Main content

Title: Ken Johnston, Loughbrickland, Ireland to Moses Johnston, America.
CollectionIrish Emigration Database
FileJohnston, Ken/76
SenderJohnston, Ken
Sender Gendermale
Sender Occupationunknown
Sender Religionunknown
OriginLougbrickland, Co.Down, N.Ireland
Destinationprob. Pennsylvania, USA
RecipientJohnston, Moses
Recipient Gendermale
SourceT3578/7: Deposited by Mrs Henriette Gerwity
ArchiveThe Public Record Office, Northern Ireland
Doc. No.9410177
Partial Date
Doc. TypeLET
LogDocument added by LT/JW, 12:10:1994.
Word Count545
TranscriptDear Brother
As I have not heard from you for some years, I concluded you were
Either dead or left the Country where you was [were?] formarly [formerly?]
But having by chance seen Mr Alexander Greer, who called here on his way to
Newry - to take passage for himself and the Family he left her [here?] when he
left this 16 years ago - He tells me he was some time in your House, when he
went first to America that he understands you had purchased 400 acres Land
many miles from where you lived - and that you took a journey to see your New
purhase & took sick, & returned. That your wife and daughter died about same
time, that he does not know whither [whether?] you are gone to your New
Purchase or not ...........My dear wife departed this life in Dec. 1795 Since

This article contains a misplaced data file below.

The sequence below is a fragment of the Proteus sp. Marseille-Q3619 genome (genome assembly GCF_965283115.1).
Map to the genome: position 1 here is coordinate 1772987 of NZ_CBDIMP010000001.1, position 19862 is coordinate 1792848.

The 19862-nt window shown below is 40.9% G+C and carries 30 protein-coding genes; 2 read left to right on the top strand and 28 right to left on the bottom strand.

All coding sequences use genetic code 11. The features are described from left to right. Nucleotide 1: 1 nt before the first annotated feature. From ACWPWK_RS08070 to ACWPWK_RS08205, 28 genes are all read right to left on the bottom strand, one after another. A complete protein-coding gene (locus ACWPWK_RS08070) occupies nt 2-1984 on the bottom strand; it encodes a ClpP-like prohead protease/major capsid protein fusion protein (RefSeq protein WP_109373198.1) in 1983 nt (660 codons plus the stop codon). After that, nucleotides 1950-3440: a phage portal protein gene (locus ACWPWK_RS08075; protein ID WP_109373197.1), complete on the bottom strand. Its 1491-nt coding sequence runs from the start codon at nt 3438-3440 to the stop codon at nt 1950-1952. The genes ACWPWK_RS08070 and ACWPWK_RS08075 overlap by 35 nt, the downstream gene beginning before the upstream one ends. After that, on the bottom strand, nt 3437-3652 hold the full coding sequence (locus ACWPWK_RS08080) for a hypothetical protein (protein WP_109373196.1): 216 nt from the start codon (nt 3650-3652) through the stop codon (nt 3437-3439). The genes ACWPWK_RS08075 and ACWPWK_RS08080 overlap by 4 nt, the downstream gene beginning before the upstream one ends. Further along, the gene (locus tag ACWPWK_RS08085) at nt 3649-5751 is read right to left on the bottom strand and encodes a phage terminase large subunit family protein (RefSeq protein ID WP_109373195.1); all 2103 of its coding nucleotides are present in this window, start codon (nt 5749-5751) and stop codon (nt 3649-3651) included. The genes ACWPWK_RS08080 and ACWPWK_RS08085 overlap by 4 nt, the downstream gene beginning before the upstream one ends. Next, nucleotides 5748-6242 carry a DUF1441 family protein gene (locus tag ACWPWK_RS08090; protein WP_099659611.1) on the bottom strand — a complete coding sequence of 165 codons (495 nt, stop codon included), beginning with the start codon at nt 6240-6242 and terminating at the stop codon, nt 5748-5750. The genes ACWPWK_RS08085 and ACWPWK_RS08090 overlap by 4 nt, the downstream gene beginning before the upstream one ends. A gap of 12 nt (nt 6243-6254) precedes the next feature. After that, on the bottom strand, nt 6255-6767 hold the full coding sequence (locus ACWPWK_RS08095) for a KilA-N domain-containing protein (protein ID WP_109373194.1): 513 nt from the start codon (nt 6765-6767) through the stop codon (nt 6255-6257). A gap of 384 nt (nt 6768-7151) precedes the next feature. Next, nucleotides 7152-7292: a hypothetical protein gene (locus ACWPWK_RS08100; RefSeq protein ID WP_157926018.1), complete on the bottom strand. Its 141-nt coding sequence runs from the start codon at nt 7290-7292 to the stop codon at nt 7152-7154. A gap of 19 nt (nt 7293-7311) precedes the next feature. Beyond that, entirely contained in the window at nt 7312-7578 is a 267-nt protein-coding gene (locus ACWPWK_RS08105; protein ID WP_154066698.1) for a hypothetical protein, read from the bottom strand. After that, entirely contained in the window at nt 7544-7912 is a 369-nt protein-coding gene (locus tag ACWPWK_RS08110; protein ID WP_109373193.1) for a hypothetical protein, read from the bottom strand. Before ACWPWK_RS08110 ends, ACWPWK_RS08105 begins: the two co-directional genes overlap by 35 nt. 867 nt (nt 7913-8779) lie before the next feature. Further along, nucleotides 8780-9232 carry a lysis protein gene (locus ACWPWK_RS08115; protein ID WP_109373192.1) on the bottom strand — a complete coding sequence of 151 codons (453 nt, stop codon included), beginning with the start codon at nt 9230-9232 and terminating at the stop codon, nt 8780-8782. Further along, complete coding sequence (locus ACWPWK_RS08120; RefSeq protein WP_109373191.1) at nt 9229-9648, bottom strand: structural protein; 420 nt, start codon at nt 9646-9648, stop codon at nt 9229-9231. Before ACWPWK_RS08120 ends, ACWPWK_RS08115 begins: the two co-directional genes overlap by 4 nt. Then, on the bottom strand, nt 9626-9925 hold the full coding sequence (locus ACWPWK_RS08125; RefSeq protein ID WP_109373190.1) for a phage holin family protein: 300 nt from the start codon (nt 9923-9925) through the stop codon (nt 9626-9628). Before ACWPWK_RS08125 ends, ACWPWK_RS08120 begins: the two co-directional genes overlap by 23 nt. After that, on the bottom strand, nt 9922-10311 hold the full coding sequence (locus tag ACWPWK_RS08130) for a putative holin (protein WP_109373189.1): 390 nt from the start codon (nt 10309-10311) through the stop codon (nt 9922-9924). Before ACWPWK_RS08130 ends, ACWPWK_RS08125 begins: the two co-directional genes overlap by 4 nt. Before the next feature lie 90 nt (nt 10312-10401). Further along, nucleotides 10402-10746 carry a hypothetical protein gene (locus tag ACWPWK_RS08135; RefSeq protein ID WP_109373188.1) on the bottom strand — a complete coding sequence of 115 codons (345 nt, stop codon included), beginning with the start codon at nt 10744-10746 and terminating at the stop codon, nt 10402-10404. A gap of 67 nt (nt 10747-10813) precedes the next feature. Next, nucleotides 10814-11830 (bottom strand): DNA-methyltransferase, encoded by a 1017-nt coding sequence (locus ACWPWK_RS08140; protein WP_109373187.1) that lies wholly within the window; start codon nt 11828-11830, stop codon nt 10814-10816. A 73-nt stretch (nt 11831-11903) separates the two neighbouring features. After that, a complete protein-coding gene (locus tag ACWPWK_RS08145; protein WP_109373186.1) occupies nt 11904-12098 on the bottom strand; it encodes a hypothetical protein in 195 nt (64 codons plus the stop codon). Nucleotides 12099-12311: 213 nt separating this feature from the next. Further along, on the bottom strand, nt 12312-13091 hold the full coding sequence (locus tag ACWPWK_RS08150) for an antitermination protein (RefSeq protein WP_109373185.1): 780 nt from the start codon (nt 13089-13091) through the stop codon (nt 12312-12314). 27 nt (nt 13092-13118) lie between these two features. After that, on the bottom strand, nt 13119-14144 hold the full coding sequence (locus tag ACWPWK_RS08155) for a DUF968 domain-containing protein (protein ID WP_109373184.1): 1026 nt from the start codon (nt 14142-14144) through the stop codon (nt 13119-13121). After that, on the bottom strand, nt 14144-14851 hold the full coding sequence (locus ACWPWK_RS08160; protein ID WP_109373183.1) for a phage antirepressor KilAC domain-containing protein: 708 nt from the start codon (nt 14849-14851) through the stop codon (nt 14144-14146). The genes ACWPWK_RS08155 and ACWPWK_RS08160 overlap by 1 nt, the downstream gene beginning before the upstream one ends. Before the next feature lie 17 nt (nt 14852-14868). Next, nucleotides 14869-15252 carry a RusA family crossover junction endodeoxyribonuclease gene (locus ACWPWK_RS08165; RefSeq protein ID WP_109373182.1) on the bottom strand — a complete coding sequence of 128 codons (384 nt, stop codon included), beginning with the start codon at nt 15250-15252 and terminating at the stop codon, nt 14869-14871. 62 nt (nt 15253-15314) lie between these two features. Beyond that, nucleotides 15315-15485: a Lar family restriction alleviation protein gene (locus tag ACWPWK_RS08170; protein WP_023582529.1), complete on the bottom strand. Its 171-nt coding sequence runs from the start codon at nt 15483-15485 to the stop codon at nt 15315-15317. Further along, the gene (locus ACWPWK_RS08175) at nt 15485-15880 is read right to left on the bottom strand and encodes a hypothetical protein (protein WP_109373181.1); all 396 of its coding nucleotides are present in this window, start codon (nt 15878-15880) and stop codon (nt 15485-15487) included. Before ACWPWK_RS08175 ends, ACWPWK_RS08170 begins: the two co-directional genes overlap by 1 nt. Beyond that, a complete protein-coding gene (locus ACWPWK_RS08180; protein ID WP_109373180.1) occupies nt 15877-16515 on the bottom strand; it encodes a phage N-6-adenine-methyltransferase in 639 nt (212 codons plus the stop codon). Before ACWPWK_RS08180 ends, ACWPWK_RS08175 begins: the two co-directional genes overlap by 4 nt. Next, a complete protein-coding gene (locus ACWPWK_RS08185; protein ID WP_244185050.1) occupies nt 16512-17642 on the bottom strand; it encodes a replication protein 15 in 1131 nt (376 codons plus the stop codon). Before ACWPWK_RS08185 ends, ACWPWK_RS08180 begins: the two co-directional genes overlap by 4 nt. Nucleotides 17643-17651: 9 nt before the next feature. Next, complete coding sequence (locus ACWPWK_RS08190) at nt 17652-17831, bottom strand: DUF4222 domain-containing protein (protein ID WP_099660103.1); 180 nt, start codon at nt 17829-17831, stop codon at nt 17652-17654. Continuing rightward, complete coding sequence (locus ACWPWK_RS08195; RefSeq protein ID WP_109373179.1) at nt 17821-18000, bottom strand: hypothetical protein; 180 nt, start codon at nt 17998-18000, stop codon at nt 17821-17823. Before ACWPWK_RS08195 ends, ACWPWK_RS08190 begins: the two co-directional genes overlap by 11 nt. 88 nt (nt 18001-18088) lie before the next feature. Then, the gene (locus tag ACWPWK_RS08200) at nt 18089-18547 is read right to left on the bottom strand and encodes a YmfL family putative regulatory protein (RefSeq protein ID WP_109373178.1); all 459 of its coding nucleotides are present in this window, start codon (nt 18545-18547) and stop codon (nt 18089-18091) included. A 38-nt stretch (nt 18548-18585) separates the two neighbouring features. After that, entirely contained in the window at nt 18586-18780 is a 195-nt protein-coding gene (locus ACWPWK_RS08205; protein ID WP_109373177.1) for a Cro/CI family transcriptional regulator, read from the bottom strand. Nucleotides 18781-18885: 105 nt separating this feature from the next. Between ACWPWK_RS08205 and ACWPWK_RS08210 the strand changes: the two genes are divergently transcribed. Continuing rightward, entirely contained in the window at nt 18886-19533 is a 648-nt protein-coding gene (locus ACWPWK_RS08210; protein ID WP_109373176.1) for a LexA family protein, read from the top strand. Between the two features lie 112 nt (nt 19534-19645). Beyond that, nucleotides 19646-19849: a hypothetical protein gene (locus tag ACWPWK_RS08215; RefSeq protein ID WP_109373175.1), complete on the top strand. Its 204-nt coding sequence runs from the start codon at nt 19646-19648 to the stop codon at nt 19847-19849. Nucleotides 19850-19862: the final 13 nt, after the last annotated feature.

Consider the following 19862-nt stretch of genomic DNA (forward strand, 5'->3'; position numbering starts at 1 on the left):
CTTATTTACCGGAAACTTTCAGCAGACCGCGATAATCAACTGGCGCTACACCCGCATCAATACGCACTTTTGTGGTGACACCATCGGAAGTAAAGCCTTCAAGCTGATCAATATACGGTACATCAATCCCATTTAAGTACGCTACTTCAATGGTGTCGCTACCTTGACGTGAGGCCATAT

that time there is nothing here but disturbance, confusion and in many Places
Rebellion; in the counties of Wexford, Wicklow & many thousand have been
killed. some in Battle and many by the Sword of the Law, and yet there are many
dying which are mostly transported, The Law part of the County of Antrim was
greatly involved in the Troubles, some killed in skirmiges [skirmishes?] with
the Millitary [military?], some tryed [tried?] and shot, some hanged - and
[sic] not ended yet this day about 30 was [were?] marched through this town to
Dublin from that Quarter, And in this County Bellinghinch [Ballinahinch?]
they had a Battle in which many lost their lives, and many [------?] people
lost their all, by plundering, House burning & desolutions such as are the
Natural concequences [consequences?] of Civil War
Thank God the Troubles did not come just to our door, but much too near,
our man out of this town was hanged to sign-post in Belfast....
The dreadfull [dreadful?] concequence [consequence?] arising from so much
disturbance was a great Check to Agriculture, together with a very Wet & Cold
Spring, in 1799, the summer - Wet and undurable, a Very Wet and scanty Harvest;
Provisions of all soils disastrous - price [--?] Flour 40 cents per Hundred,
Oatmeal 36 to 37 shilling & not good Potatoes from 2s2d to 2s8d per Bushel & I
hear that some time ago the [they?] sold in Dublin at Eleven Shilling a Hundred
I enjoy a tolerable good health considering my age Park is well, but [---?] has
been some time past very ill but now some what better I wish to know
whether you have gone to your New place, where it is situating [situated?], how
much of it, what is it fit to produce, and what the Rent is, & what Tenure....
I have reason to hope from what I hear from America, & what I see here that you
left this in good time may God enable you & Family to work through the Fatigues
which no doubt is great, and to him always be thankfull [thankful?] May the
Great Director of all Events bless & prosper you in your Journey Through Life
in Sincere Prayer of Your Loving Brother
Ken Johnston

A favour of Alexander Greer who says
he will forward it safe to you